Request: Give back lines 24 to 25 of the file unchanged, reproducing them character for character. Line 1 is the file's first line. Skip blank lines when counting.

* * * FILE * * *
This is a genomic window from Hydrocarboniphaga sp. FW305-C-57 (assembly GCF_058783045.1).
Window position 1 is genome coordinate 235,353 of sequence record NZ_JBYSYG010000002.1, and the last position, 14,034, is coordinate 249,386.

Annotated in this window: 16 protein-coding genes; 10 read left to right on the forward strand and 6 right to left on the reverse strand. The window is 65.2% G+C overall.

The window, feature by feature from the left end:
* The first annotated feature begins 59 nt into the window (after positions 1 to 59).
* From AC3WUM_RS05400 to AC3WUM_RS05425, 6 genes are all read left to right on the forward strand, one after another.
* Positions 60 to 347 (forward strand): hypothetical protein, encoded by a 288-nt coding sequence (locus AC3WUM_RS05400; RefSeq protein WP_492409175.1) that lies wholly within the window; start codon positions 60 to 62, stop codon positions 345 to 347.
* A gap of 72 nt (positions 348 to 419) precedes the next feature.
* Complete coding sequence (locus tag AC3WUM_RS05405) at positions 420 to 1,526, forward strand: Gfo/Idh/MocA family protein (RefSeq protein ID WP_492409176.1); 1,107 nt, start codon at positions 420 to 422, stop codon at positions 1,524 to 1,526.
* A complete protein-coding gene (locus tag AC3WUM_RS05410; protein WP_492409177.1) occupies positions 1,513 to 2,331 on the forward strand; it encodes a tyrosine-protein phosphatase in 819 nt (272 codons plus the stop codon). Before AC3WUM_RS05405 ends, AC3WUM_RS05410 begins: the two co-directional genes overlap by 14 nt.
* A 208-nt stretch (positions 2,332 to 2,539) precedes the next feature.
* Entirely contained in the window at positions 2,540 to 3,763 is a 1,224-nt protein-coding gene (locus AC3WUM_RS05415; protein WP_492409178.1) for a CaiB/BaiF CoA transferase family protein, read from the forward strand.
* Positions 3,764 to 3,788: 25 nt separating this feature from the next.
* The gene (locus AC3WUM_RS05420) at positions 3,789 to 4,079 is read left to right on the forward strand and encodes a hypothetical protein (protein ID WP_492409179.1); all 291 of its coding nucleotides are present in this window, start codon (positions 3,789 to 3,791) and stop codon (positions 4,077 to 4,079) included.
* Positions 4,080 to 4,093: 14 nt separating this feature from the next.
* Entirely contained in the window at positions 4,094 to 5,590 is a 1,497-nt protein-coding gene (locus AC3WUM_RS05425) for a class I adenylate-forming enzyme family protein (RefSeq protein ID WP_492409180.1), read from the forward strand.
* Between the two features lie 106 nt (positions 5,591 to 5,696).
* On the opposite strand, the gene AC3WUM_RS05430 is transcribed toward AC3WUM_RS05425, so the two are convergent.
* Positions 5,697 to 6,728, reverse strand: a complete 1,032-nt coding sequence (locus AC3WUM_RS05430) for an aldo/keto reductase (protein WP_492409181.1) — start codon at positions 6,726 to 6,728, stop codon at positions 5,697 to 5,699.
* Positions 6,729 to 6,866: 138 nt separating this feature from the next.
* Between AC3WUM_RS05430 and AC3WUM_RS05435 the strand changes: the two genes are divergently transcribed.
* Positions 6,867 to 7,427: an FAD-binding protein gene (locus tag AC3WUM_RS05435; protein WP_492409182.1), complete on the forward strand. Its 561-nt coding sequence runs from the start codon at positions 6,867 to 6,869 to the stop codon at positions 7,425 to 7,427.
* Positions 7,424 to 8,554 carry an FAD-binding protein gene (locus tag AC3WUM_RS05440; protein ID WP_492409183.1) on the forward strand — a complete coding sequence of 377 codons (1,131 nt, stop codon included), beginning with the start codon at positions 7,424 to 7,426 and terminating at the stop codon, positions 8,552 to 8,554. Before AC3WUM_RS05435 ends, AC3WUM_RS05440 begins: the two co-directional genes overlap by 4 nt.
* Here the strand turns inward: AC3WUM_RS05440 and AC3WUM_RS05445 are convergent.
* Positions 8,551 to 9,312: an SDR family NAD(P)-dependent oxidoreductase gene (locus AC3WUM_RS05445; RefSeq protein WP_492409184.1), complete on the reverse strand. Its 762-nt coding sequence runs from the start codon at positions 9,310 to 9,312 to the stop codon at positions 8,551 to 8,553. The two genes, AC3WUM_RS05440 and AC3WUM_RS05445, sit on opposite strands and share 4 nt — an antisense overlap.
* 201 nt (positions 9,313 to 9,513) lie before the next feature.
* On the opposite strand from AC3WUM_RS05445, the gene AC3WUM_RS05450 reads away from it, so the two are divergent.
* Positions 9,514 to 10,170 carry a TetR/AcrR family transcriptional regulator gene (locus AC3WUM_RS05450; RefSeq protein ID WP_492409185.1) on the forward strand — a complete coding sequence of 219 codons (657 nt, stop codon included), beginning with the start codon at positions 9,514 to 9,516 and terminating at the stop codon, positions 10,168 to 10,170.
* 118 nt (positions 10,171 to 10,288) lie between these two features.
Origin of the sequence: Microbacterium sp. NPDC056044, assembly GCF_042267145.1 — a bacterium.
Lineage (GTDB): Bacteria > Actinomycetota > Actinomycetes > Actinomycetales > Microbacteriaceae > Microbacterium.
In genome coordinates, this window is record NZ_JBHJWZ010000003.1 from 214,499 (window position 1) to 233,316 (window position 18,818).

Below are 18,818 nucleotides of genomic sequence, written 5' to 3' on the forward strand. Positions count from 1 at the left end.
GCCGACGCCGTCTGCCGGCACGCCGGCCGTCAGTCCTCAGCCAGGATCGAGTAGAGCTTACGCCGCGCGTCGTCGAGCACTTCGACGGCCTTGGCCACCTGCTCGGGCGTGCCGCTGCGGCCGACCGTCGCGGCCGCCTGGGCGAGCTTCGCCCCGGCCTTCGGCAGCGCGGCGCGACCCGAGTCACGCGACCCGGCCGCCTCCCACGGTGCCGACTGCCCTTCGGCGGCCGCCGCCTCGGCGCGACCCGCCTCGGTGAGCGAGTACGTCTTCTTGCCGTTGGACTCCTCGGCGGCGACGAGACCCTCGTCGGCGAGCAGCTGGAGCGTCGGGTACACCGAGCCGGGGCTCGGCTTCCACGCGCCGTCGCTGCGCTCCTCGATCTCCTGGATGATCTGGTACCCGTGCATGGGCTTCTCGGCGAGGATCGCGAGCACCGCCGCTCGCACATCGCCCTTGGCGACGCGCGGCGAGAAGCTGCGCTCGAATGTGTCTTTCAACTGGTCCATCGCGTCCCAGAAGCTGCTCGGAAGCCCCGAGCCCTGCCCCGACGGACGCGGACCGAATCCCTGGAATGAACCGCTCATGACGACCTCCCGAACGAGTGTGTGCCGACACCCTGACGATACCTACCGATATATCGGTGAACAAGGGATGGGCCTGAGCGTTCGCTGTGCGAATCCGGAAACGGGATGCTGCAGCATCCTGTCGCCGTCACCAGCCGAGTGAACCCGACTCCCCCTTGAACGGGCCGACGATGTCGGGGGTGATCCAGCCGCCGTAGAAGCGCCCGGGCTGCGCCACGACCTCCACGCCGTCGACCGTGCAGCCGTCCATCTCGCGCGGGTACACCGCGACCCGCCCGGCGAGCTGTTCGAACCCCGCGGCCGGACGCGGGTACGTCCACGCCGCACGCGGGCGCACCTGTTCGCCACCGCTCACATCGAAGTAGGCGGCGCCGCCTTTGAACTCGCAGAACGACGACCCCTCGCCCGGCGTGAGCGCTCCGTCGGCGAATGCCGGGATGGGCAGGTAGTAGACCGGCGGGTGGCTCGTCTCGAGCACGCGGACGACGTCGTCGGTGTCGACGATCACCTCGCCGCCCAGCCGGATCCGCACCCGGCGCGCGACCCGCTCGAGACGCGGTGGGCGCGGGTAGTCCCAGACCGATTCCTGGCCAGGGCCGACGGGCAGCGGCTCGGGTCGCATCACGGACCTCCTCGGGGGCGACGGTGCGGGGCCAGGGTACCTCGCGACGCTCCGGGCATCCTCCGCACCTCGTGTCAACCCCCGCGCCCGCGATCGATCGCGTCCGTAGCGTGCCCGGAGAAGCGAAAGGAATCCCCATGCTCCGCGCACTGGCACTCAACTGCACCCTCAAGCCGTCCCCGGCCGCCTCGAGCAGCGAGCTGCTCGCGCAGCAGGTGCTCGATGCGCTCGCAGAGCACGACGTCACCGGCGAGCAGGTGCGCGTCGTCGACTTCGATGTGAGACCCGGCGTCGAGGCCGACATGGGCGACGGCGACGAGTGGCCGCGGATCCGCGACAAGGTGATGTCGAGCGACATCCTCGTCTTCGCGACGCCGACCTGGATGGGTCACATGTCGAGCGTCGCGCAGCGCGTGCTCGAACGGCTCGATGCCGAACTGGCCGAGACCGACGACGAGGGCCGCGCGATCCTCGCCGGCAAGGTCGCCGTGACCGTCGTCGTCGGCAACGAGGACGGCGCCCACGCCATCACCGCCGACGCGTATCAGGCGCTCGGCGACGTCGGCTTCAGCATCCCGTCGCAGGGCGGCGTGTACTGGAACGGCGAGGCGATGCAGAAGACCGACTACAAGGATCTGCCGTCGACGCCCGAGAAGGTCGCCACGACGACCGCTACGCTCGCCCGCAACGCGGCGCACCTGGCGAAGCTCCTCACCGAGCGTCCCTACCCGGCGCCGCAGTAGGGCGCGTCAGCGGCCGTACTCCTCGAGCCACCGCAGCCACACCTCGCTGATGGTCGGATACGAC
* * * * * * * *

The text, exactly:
* Here the strand turns inward: AC3WUM_RS05440 and AC3WUM_RS05445 are convergent.
* Positions 8,551 to 9,312: an SDR family NAD(P)-dependent oxidoreductase gene (locus AC3WUM_RS05445; RefSeq protein WP_492409184.1), complete on the reverse strand. Its 762-nt coding sequence runs from the start codon at positions 9,310 to 9,312 to the stop codon at positions 8,551 to 8,553. The two genes, AC3WUM_RS05440 and AC3WUM_RS05445, sit on opposite strands and share 4 nt — an antisense overlap.